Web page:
What you need to know about the Mexican general election


Mexico’s general election, scheduled for 2 June, will be the largest in the country’s history, both in terms of eligible voters and seats for grabs. 

The ongoing election cycle is also on track to be the most violent, turning the conflict with organised criminal organisations into one of the most contentious talking points. There are daily reports of cartels using threat campaigns or carrying out targeted assassinations against candidates, directly impacting the right to free and fair elections.

With both the favourite candidate and the runner-up being women, it is almost guaranteed that a female candidate will be elected as president for the first time in Mexico. The only male candidate has 10% of voting intentions, so there is little to no chance for him to win.

Claudia Sheinbaum from the National Regeneration Movement (MORENA) is seen as Andrés Manuel López Obrador’s successor and is the favourite candidate to win the presidential race. Her main rival, Xóchitl Gálvez, represents the National Action Party (PAN) and is about 20 points behind. 

MORENA, the most dominant political force in Mexico, seeks to expand its influence within the Congress of the Union and secure a second consecutive presidential term. Both candidates have a similar view on United States-Mexico relations, with the result posing no risk to businesses between the two countries.

Who’s in the running? Primary political coalitions

Let's Continue Making History (Sigamos Haciendo Historia)

  • Formed by the National Regeneration Movement (MORENA), Ecological Green Party of Mexico (PVEM) and the Labour Party (PT).
  • The coalition’s presidential candidate is Claudia Sheinbaum.
  • Supporters appreciate the quality-of-life improvement for lower-income voters and economic growth under MORENA’s presidency.
  • Opponents criticise the coalition for perceived democratic backslide and failure to improve public security.

Strength and Heart for Mexico (Fuerza y Corazón por México)

  • Formed by the National Action Party (PAN), Institutional Revolutionary Party (PRI) and the Party of Democratic Revolution (PRD).
  • The coalition’s presidential candidate is Xóchitl Gálvez.
  • The coalition draws its support due to its pro-business stance and from voters who felt alienated under MORENA’s presidency.
  • Opponents criticise the coalition’s parties for being associated with corruption scandals.

Citizen’s Movement (Movimiento Ciudadano)

  • Citizen’s Movement (MC) is a political party created in 1999 and does not have a coalition in the 2024 general election.
  • MC’s presidential candidate is Jorge Máynez.
  • The coalition draws its support from voters seeking a “third way”; the majority of which are younger voters.
  • Opponents criticise Máynez’s bid by claiming it is merely a campaign to increase MC’s national recognition.

What are Mexicans concerned about?

The increase in cartel-related violence under MORENA’s administration (2018-2024) has been at the forefront of the electoral debates. Around 170,000 homicides were reported during Obrador’s six years in power, and the total number of disappearances has more than doubled since 2018. The government’s response was to strengthen the National Guard, which has had ineffective results; consequently, 71% of voters disapprove of Obrador’s handling of public security. The growth in cartels’ influence translated to the most violent election in Mexico’s history, with at least 454 instances of violence recorded since 1 September 2023. Chiapas, Guerrero and Morelos are flashpoint states.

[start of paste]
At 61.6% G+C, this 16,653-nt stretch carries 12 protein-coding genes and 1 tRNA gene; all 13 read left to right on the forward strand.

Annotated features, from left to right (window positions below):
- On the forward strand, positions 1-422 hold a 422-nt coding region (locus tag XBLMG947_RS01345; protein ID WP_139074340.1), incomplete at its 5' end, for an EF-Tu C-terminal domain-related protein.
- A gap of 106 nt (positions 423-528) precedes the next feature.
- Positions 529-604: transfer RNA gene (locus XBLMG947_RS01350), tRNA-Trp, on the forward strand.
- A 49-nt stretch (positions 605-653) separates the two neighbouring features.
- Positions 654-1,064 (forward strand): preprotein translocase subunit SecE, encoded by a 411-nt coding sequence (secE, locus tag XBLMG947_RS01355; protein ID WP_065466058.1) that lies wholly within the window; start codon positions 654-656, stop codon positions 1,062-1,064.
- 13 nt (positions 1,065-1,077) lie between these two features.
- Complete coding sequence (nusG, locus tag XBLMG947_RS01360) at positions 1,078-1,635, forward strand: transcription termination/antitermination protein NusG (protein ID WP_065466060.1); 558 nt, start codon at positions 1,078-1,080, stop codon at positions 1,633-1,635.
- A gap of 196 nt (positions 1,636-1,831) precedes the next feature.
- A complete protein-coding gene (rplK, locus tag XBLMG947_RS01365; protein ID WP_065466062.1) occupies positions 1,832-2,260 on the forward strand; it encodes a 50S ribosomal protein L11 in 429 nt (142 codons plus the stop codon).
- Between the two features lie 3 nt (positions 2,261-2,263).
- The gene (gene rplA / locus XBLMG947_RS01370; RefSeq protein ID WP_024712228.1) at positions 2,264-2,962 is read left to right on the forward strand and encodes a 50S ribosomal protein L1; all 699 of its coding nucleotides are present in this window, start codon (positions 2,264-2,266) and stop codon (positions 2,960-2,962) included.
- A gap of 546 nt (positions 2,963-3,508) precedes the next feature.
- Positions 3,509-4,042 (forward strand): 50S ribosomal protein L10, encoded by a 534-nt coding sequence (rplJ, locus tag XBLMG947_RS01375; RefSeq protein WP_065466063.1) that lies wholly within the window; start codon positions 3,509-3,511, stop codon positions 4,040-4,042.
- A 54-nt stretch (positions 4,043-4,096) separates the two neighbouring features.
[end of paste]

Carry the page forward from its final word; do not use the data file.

Obrador’s proposed reforms for the National Electoral Agency (INE) have drawn criticism due to concerns of democratic backsliding. Obrador presented the first proposal in April 2022, and would fundamentally alter the country’s election system. The second proposal, announced in 2023, would reduce the INE's funding and staffing, effectively limiting the body’s autonomy. After weeks of countrywide demonstrations, the proposal was blocked by the country’s Supreme Court in June 2023. Obrador revealed a new package of 20 reforms on 5 February, which, among other items, would see direct elections for the Supreme Court and the INE, effectively handing control of both bodies to MORENA. The decision led to marches with tens of thousands of attendees in February and May.

Navigating business in the election climate

Organisations with an interest in Mexico should take note of the deteriorating security trend ahead of the general elections, mostly driven by cases of political violence. While recent precedents indicate that armed attacks are targeted at candidates, foreign nationals cannot rule out incidental risks. The risk of spontaneous protests remains, with this form of unrest being particularly likely in case parties challenge election results at the municipal or state level. Ensure that operations account for low-level disruption, such as political rallies following the announcement of election results on 2 June.


  • Closely follow political and security developments in Mexico through reliable local news outlets, international media reporting and Healix Sentinel alerts.
  • Anticipate localised disruption and heightened security in the vicinity of some polling stations, electoral offices, and government buildings until at least 5 June.
  • Where appropriate, remain neutral in your social media profiles and refrain from displaying overt political allegiances if there are any political discussions.
  • Identify flashpoint locations such as political party offices, campaign rallies and election-related events in case of unrest.
  • Abide by all official directives and bypass all gatherings as a basic security precaution.
Felipe Wagner
Threat Analyst
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